Those included continuing the wind down of the businesses -- Gleacher already ended the last of its trading business when it laid off about 160 staff earlier this year in closing its fixed-income operation -- and making a distribution of the proceeds to stockholders; trying to find a buyer or other business combination; or re-investing the company's cash reserves of about $45 million in opportunities, such as acquiring additional interests in FA TechnologyVentures LP, its venture capital investment subsidiary. With another investor, Clinton Group Inc., backing out of running its own slate this week, shareholders on May 23 have few options. MatlinPatterson's director slate is all that's left in the running. If shareholders vote for those nominees, they will be betting that one of those MatlinPatterson's three alternatives will provide a better return than the one-third loss their stakes have suffered from Gleacher's 52-week high of 98 cents per share. If shareholders withhold their approval, MatlinPatterson could still go ahead with their plans, but it might have to come clean about its valuation methods in order to forestall lawsuits. Despite setting out the alternatives, however, sources on Wall Street believe that MatlinPatterson has only one goal, in line with founder Eric Gleacher, who retains an 11% stake in the company: to liquidate the company.
MatlinPatterson got its stake in Gleacher through an earlier controlling buy-in of Broadpoint Securities Inc., through which Gleacher went public in a reverse merger. But the private investment firm, known primarily for its focus on distressed companies, moved to minority status when the merger went through -- something it wasn't accustomed to, according to some with knowledge of the company.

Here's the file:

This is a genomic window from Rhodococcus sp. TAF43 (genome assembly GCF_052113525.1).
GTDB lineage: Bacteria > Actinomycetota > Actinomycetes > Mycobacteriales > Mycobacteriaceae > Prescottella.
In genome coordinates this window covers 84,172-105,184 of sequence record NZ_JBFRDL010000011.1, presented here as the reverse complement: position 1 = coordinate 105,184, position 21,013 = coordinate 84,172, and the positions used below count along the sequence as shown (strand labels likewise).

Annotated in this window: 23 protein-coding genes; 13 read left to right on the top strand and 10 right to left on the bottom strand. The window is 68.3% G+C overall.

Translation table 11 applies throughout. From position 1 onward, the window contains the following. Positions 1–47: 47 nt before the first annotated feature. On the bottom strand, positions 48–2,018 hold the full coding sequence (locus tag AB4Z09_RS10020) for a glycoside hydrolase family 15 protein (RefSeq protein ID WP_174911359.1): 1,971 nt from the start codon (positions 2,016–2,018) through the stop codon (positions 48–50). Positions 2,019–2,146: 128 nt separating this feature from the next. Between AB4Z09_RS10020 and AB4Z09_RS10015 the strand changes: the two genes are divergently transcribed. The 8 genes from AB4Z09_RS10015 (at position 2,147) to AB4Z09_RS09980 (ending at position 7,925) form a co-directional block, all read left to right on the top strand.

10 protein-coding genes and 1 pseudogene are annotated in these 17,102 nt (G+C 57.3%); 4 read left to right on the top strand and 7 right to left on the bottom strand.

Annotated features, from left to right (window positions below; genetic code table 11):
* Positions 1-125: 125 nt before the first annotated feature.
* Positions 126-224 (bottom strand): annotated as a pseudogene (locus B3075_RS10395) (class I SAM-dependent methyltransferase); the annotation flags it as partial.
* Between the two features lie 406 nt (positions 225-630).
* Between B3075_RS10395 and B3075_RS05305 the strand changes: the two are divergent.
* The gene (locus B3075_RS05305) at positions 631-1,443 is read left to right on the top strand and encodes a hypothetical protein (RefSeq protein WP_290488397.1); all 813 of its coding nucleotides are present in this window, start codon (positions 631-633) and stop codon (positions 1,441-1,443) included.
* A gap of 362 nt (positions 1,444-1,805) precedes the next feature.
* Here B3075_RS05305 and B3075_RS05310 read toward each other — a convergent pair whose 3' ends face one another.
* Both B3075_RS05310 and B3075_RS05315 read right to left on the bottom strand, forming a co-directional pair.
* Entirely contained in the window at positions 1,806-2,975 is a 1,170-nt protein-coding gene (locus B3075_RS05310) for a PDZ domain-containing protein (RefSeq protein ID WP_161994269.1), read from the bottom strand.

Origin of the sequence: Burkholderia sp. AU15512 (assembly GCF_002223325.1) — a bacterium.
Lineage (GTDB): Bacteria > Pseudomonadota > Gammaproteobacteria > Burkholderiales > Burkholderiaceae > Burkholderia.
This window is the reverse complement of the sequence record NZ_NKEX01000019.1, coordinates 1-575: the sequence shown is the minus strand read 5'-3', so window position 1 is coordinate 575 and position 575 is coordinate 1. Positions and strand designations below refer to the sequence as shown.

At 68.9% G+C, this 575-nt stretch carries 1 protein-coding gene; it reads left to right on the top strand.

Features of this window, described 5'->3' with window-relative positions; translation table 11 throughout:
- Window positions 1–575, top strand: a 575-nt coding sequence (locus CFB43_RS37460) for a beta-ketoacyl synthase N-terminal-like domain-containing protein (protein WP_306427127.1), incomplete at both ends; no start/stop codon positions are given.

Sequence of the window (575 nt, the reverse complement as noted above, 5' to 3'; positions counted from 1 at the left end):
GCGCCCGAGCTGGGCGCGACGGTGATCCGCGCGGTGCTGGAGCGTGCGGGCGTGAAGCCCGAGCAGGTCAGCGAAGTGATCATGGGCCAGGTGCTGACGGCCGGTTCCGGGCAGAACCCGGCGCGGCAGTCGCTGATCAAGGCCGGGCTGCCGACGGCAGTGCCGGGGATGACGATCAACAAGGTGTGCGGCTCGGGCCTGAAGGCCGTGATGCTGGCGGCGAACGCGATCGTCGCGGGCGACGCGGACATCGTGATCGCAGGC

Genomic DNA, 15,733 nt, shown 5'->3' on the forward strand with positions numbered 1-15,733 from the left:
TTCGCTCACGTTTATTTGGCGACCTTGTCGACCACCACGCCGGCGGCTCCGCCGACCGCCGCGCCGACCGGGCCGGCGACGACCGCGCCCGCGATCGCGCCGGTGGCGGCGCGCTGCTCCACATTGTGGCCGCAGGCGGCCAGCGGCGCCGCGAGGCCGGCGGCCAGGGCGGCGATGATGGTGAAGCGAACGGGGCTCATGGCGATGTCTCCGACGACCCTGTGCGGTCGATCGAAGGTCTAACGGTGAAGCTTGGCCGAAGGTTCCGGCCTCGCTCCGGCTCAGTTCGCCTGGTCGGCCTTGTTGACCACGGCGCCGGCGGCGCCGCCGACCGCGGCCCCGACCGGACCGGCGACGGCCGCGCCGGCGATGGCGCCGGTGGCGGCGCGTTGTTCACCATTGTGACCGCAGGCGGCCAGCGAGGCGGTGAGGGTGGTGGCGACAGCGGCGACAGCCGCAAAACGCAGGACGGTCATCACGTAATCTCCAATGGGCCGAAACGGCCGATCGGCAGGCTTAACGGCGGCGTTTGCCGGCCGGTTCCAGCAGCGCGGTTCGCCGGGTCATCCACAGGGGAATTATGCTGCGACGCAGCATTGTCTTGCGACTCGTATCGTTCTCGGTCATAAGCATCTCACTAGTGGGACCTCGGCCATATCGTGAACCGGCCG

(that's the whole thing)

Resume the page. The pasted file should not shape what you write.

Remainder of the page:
"He went ballistic," one person said about Eric Gleacher's reaction to the compensation committee's decision. Eric Gleacher resigned from his chairman position in January, but his shares are pledged to back MatlinPatterson, as are shareholder Mendon Capital Advisors', according to people with knowledge of the situation. Liquidating a public company outside of a bankruptcy proceeding is something easier said than done because there are still those pesky 60% shareholders that might want to have a say in what happens to the assets. Although a sale of the company has been bandied about for almost a year and investment bank Stifel, Nicolaus & Co. as well as brokerage firm Sterne Agee Group Inc. were said to be taking closer looks, that alternative is looking unlikely after the company shrank to its present size of about 50 to 60 employees without a trading arm and no investment bankers to speak of. Eric Gleacher was said to have offered to be the investment banker for his own company, but the independent directors on the board declined his services and formed a special committee. Cahill Gordon & Reindel LLP was brought on as counsel while Houlihan Lokey Inc. was hired to value the assets, according to sources.